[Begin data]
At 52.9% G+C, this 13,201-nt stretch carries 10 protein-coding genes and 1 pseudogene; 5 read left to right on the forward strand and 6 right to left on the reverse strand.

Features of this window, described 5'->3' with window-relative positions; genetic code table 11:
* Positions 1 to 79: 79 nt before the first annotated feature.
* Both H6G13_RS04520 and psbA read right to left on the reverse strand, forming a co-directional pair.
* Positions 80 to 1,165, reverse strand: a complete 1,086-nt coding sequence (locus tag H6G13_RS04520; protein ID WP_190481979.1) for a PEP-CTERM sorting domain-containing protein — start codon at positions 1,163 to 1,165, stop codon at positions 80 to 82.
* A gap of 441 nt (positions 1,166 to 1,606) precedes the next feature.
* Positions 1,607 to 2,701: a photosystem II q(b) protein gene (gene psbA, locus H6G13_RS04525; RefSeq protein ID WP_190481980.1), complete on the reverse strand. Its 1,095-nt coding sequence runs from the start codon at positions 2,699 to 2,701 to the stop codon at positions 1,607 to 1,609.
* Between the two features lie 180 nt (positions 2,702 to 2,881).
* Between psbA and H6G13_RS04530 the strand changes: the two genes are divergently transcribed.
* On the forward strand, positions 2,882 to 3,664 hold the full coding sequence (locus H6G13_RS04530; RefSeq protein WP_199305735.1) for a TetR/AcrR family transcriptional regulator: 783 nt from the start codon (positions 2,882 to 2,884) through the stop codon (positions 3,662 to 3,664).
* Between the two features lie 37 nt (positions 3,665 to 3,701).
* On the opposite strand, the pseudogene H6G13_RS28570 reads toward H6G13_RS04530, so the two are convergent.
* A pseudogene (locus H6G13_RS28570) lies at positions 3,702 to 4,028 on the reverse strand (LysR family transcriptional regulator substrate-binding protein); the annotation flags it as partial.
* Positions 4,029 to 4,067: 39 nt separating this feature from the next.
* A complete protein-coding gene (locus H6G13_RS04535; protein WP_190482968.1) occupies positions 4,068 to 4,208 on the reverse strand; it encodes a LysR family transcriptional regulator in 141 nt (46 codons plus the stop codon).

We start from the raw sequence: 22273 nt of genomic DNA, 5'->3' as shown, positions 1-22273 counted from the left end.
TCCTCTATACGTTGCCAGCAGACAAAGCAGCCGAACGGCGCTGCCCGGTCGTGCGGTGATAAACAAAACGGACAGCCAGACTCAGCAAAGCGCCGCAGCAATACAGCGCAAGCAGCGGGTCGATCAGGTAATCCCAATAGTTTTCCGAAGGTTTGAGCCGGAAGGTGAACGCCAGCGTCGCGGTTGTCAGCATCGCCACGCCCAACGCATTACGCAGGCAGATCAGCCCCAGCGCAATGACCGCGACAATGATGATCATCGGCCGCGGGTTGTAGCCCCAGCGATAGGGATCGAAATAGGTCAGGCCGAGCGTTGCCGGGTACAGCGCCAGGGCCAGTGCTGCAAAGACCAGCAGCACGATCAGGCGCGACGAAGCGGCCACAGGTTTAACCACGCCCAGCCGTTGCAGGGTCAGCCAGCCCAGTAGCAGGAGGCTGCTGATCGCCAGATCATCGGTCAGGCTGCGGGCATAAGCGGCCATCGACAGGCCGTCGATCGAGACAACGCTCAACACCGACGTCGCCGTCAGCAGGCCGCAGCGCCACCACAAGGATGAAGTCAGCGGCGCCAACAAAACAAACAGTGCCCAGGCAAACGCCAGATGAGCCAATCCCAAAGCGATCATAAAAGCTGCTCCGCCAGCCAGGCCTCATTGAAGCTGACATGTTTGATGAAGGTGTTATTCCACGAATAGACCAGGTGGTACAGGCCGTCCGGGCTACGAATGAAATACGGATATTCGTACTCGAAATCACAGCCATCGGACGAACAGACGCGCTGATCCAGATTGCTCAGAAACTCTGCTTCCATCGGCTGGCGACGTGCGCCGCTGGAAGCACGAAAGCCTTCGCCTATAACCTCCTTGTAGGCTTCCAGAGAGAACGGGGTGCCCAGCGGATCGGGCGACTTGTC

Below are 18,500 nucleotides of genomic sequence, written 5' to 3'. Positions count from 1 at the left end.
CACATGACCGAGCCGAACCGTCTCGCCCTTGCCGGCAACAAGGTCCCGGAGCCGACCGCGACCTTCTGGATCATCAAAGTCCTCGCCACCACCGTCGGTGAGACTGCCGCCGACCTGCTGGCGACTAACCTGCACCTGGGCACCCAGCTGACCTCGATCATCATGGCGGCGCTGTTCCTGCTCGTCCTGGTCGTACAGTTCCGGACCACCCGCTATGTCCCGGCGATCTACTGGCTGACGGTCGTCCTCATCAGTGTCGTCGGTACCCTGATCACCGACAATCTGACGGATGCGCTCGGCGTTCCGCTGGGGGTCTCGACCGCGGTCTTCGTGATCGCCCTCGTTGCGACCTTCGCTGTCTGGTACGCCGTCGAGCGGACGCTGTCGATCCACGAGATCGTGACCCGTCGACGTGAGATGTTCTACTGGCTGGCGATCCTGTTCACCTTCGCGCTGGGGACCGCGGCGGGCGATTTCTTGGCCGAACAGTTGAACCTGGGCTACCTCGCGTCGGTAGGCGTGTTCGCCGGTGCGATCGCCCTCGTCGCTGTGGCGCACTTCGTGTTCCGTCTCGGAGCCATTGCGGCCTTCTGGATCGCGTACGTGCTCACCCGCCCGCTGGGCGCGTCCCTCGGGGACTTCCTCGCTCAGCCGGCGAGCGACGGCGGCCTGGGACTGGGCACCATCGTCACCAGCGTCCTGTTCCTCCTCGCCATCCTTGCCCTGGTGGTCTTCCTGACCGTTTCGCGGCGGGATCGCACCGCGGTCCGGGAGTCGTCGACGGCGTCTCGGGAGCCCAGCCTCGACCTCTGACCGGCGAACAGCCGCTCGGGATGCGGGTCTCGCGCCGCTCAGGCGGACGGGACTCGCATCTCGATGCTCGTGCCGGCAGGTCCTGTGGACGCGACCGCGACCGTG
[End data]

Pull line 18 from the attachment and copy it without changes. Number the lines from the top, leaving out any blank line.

Below are 18,500 nucleotides of genomic sequence, written 5' to 3'. Positions count from 1 at the left end.